Humans rely on honey bees for food security. Because they will pollinate almost anything, honey bees are extremely useful for agriculture. But over the past few decades, the honey bee population has experienced dramatic declines caused by the effects of multiple stressors, the most pervasive of which is limited nutrition. IU researchers have identified a specific bacterial microbe that, when fed to honey bee larvae, can reduce the effects of nutritional stress on developing bees. Biology Professor Irene Newton says the effects of poor nutrition are most damaging in the developing larvae of honey bees, who mature into workers unable to meet the needs of their colony. Honey bee larvae are fed by their sister bees. Their diet consists of foraged ingredients such as nectar and pollen, as well as royal jelly – a bee glandular secretion that is complex and nutrient rich. If larvae are destined to be queens, they will eat royal jelly their whole lives. If they are workers, their diets will shift to nectar and pollen after a few days. In addition to being more nutritious than nectar and pollen, royal jelly has long been known to possess potent antimicrobial properties due to its acidity, viscosity and the presence of antimicrobial peptides. Newton says this means that most microbes exposed to royal jelly die. However, in their new study, Newton and her research team found that a specific microbe – "Bombella apis" – is the only larva-associated bacterium that's actually able to thrive in royal jelly. They also found that "B. apis" makes royal jelly more nutritious by significantly increasing its amino acid content, which helps developing bees build resilience against nutritional stress. The results suggest that "B. apis" may have potential as a key supplement in future beekeepers' efforts to counteract the negative influence of poor nutrition on honey bee health. The microbe can survive for over 24 hours in sugar water, so beekeepers who are already supplementing their colonies could potentially integrate a "B. apis" probiotic into their bees' diets.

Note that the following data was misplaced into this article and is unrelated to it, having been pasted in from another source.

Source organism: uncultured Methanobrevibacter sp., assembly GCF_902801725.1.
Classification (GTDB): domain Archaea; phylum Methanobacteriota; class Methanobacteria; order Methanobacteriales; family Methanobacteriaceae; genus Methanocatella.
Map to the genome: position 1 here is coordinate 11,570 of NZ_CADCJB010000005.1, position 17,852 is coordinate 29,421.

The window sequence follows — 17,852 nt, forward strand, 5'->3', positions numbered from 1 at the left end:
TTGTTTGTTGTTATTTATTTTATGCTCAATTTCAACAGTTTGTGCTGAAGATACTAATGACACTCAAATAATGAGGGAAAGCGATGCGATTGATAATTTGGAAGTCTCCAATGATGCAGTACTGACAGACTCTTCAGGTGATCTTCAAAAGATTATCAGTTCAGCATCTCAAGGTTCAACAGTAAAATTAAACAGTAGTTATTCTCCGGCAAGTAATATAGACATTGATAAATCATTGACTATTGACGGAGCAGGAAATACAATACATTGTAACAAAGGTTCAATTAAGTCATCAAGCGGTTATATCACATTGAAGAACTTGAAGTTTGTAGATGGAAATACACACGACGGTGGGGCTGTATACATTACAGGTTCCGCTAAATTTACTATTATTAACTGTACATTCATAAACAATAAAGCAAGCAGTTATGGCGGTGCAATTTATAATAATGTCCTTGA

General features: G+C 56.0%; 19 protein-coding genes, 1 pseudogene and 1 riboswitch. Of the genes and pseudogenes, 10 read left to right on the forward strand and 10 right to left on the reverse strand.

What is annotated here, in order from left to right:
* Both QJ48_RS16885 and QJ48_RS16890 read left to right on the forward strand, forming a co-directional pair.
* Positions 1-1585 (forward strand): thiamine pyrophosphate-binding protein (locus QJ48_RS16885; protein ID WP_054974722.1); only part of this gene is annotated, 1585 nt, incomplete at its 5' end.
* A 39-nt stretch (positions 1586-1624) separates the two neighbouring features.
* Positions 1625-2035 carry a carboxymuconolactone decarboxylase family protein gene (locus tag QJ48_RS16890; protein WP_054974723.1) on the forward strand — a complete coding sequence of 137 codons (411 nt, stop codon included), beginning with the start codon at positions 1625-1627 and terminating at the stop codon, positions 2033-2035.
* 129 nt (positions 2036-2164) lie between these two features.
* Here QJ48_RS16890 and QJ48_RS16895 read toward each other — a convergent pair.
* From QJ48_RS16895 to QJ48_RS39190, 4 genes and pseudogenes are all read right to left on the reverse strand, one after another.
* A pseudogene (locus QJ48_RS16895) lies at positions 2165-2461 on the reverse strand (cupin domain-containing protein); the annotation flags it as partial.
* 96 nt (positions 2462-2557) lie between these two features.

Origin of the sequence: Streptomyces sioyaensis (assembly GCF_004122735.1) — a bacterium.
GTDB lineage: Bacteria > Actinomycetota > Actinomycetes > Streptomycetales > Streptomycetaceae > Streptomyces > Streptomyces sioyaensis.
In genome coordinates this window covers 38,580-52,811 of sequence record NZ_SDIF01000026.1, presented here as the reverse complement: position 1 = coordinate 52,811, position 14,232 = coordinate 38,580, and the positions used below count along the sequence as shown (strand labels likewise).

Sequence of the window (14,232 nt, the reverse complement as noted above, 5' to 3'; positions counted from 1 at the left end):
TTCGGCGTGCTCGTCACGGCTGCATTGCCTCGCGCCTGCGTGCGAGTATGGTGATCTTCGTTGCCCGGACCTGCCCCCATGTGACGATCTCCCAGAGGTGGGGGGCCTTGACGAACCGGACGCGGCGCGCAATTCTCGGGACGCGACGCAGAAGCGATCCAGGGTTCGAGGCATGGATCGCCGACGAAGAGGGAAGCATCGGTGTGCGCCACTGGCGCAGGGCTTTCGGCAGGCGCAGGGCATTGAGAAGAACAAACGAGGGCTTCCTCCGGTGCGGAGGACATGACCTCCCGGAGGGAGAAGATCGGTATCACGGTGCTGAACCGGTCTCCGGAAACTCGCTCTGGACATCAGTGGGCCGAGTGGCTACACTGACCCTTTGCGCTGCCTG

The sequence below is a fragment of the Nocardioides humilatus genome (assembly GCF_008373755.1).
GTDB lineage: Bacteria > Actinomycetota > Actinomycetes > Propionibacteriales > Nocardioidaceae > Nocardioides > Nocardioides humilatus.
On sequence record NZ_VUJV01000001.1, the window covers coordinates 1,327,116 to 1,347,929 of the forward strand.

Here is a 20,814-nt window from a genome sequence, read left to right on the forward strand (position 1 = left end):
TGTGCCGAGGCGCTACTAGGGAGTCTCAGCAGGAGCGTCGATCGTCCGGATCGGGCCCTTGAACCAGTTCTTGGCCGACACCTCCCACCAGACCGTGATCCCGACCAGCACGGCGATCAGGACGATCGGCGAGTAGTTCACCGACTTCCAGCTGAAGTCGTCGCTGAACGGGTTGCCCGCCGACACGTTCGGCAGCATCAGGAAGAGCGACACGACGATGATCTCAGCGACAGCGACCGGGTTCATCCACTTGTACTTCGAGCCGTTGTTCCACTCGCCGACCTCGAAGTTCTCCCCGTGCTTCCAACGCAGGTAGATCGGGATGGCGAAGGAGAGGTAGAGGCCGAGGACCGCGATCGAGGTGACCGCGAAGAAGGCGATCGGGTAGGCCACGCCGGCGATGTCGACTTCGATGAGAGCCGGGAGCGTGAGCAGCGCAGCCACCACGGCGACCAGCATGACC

In other news, President Joe Biden recently called upon Congress to temporarily suspend the tax levied on gasoline at the federal level to help struggling Americans at the pump. The current tax rate for a gallon of gas is set at 18 cents. This relief, also known as a “gas tax holiday,” would last 90 days. IU’s Sanya Carley, a professor of public and environmental affairs, says millions of Americans face material hardship daily, and energy costs are a primary contributor. In a recent study, Carley and her colleagues found that 28 percent of all low-income households struggled to pay their energy bills from November 2021 through January 2022, and 38 percent carried debt on their utility accounts. Households with vulnerable members, such as small children or people with chronic health issues, are especially burdened by energy expenses than other groups. Carley says Biden’s gas tax holiday could provide some temporary relief to impoverished Americans. However, she says it may not be the most effective form of relief, largely due to its temporary nature. Instead, she proposes that other forms of relief, such as helping Americans weatherize their homes or providing direct assistance for food and energy spending, would offer larger and more lasting benefits.